From “Student” to “Struggling” Social Entrepreneur

From “Student” to “Struggling” Social Entrepreneur

Today marks my one-month anniversary of successfully going from “student entrepreneur” to “struggling social entrepreneur.” And boy, oh boy, what a month it has been.

June 18th, 2013. A year of planning, Skype conversations and model building later, we finally arrived on ground to begin our Social Cops pilot. (I was a university student in Singapore, so I had never been to our pilot location in Delhi so far). More synced with the entrepreneurship community than most – one would have thought that the hours and hours of Stanford Startup School Videos, the hundreds of Startup books and coffee conversations with successful social entrepreneurs would have prepared me for “The Moment.” Um, yeah right.

Oh yes, there was a lot that Startup School didn’t teach me. Nothing really beats doing it on ground. And this post to meant to outline some of the important lessons we’ve learnt along the way.

Lesson 1: Bootstrapping is not just about cutting costs

Primary instincts of a bootstrapping entrepreneur are to compromise on basic things – such as the place you choose to live. Caution: Do Not Compromise on your Living Conditions. Do not downgrade your lifestyle by a great margin.

In our initial days, we lost about 15 days of productivity because we picked the wrong places to live as we tried to save a few thousand bucks… The road leading up to it was filled with flies/mosquitos/garbage; there was not enough light; there were no food options around (albeit good food options), not to mention slow Wi-Fi – to say the least.

Now, as an entrepreneur, let me tell you WHY investing in keeping yourself healthy, productive and mentally fit is a good idea:

1. You will inevitably face moments wherein you are frustrated; want to give up; throw it away. And these moments will just be accelerated if you have to fight for basic life necessities on a daily basis. For the first one week as I climbed up those dusty, depressing stairs – I used to mentally curse myself as I reminisced about my comfortable room in university campus complete with Wi-Fi, Aircon and super-awesome canteen food about a minute away. While I consoled myself that I was doing this for a bigger purpose – stray thoughts of the lifestyle I would have been living if I had taken that MNC job and the beating my life had taken from those days crept in on a daily basis. Not the best mindset to build a Million Dollar company with, huh?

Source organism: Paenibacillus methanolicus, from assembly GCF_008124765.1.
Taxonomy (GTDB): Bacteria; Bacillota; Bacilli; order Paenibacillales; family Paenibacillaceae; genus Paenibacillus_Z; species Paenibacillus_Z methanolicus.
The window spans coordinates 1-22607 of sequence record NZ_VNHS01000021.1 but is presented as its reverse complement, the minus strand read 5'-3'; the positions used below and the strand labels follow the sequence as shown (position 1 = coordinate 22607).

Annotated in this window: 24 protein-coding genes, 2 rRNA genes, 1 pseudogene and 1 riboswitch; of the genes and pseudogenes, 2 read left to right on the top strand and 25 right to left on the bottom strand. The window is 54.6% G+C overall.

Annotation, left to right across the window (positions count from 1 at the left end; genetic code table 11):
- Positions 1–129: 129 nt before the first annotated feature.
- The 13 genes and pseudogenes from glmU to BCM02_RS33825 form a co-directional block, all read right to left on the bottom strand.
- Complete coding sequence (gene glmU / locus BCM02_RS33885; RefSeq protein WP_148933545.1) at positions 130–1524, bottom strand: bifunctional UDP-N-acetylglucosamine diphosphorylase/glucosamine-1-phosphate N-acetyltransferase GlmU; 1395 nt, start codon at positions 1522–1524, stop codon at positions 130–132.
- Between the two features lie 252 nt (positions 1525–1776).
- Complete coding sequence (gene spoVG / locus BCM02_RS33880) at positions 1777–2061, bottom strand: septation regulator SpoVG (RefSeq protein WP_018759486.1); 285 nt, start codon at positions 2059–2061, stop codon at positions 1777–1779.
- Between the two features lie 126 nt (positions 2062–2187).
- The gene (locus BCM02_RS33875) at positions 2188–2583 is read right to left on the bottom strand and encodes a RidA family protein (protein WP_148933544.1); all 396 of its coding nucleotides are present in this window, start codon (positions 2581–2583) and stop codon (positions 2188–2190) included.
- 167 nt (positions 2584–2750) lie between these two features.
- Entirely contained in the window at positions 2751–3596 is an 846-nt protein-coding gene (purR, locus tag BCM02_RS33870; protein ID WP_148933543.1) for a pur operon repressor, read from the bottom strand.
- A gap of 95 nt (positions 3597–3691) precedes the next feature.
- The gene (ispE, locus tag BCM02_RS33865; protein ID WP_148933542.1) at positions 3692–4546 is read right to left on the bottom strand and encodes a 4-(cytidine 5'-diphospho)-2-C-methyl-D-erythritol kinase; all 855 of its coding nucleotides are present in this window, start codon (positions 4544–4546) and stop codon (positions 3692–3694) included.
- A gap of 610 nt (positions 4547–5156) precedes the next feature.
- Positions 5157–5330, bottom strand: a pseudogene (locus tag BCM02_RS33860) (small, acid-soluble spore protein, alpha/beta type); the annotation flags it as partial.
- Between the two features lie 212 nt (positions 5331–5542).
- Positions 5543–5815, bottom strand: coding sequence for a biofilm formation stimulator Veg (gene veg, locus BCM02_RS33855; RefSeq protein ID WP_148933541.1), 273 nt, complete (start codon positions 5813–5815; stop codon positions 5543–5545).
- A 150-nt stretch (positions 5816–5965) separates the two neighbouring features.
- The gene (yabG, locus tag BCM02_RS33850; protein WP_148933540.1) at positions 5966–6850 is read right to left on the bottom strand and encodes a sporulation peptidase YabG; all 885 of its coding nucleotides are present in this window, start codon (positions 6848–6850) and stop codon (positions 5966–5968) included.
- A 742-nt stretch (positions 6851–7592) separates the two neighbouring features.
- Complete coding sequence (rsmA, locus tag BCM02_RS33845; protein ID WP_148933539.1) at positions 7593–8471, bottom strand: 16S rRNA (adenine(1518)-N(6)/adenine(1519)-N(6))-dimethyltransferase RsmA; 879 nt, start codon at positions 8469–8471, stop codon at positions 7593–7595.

2. As a startup, you will have enough battles to fight. Don’t make the basic necessities for life a fight just to save on an extra INR 10000 per month. That extra INR 10000 a month will grant your startup one extra month of life at the most. And I think we can safely say that in 6 months if you’ve not proven anything about your model – chances are that you’re not going to prove anything in the 7th month.

Similarly while sourcing for office space, make sure that you don’t compromise on the basic feel-good factors. This article provides a great summary of what a startup office actually needs.

Remember: Bootstrapping is NOT about cutting costs – instead it is about a mindset. It is about maximizing productivity and minimizing resources. But as the founder – ultimately YOUR productivity, YOUR mindset and YOUR ability to quickly adapt is what will differentiate success from failure. So don’t forget to care about yourself.

what I learned

Lesson 2: Never Stop Asking for Help

Starting up is really about leveraging on everything and everything you know and have. There have been days that I’ve spent making conversation with people and reaching out to friends to source for talent. I’ve only learn’t to never ever stop asking. Sometimes, you’ll be rewarded in unexpected ways. Let me tell you an example of how: I was randomly reading through a popular news blog when I came across an article wherein the author mentioned the need for an idea such as Social Cops. Generally I ignore such references, but that day, I somehow commented on the article with a link to our website.